FOLEY, Ala. (WKRG) — The City of Foley voted Tuesday, Sept. 5, to approve their proposed budget for the 2024 Fiscal Year, which begins Oct. 1. It projects $72 million in capital investment, according to city officials.

In a release, the city announced a number of the projects planned to be completed in 2024, starting with a new Foley Public Works Department facility, which has an estimated cost of $15 million. The construction of the new Foley library is set to begin in early 2024 and will cost $20 million. The library’s construction is expected to be completed in 2025.

“In ‘24, we’re projecting a $72-million investment in capital projects,” City administrator Mike Thompson said. “That’s because a lot of these projects that we thought were going to be further along in ‘23 are rolling into ‘24. So we have very large capital projects that are planned. I will say this, $30 million of the $72 million is anticipated to be grant money.”

Other projects include improvements at the Baldwin County 12 and Alabama 59 intersections for roughly $1.2 million as well as Philomene Holmes Boulevard in the Graham Creek Preserve for about $1.5 million.

The Graham Creek Preserve will be expanded with a $5 million grant through the federal Gulf of Mexico Energy Security Act, the state of Alabama announced. The grant will also be used to renovate the former National Guard armory to be used as city offices and recreation space, which is a roughly $2 million project.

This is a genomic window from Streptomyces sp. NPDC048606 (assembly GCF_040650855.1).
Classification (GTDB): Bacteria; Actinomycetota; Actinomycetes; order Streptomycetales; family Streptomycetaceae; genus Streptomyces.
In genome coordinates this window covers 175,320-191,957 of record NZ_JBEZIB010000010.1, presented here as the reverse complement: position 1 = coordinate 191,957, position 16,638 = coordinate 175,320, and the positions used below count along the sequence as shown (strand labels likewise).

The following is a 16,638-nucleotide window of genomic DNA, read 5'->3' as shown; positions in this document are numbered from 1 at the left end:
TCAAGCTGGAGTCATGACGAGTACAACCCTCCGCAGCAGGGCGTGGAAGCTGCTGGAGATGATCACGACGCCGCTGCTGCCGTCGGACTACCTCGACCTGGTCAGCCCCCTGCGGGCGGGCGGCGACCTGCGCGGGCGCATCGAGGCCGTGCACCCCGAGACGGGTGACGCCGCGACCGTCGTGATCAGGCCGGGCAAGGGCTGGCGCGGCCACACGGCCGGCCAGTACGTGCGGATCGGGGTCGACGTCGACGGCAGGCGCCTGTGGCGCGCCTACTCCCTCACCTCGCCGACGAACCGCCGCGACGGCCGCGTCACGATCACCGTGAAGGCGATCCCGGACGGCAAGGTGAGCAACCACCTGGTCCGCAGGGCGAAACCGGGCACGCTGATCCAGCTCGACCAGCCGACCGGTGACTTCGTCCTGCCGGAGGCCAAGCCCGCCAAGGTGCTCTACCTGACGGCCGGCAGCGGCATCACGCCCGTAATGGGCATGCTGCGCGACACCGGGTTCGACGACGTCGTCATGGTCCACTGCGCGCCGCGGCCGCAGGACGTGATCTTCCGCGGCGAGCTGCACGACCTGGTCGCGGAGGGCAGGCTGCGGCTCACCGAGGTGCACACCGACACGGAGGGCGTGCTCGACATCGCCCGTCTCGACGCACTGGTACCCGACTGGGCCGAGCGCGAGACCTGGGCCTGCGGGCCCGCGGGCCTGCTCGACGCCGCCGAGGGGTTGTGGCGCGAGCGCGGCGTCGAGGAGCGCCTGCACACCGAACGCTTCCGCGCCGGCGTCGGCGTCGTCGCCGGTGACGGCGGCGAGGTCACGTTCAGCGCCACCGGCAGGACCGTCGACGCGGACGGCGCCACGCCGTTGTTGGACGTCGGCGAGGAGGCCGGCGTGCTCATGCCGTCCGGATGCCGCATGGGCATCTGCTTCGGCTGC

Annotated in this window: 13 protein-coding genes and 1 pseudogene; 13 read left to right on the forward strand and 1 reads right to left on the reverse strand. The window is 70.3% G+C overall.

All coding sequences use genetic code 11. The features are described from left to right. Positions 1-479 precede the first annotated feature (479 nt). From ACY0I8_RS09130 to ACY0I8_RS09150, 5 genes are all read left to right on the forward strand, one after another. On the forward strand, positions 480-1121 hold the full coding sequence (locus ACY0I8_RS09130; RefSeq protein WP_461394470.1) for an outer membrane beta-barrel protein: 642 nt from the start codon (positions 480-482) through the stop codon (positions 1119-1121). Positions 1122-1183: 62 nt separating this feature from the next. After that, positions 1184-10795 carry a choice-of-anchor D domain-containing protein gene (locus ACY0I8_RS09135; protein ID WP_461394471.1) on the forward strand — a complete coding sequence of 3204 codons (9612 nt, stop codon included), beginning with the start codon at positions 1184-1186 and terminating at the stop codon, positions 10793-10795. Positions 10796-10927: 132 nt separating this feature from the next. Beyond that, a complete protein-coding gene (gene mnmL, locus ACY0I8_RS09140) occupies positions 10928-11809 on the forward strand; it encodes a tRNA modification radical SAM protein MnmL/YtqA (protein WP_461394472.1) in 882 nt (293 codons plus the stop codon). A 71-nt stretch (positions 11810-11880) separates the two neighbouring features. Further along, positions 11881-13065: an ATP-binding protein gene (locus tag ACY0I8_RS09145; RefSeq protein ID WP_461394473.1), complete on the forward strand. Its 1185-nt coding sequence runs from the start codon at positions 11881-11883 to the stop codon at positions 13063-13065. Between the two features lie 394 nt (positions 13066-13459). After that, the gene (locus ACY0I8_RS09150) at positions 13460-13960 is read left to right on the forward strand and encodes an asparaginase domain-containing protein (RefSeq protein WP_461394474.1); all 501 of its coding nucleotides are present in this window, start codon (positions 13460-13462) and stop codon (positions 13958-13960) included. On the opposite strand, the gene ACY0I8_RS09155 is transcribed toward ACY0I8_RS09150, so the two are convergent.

The Foley Beach Express will also be expanded for about $10 million. Work was supposed to begin in 2023, but before construction could begin, ADOT approval was needed.

Wolf Creek restoration is budgeted at $2.5 million, and the new hangars at Foley Municipal Airport will cost about $1.3 million.

A $5.5 million natural disaster safehouse for first responders is in the works as well, but it is awaiting outside approval, according to the release.

Although a number of projects are in place, the city is still expecting to be able to grow without overspending.

“If we have a similar year, we’ll probably end up with doing a lot more work and still have a lot more money,” Mayor Ralph Hellmich said. “I think it’s a very conservative, fiscally-responsible budget. And I applaud you guys for being progressive and letting us try to attack this growth by providing the upgraded amenities.”

Although some of the construction for these projects has yet to begin, the planning process has begun. The city is expecting that not all of the projects will be completed in the next year.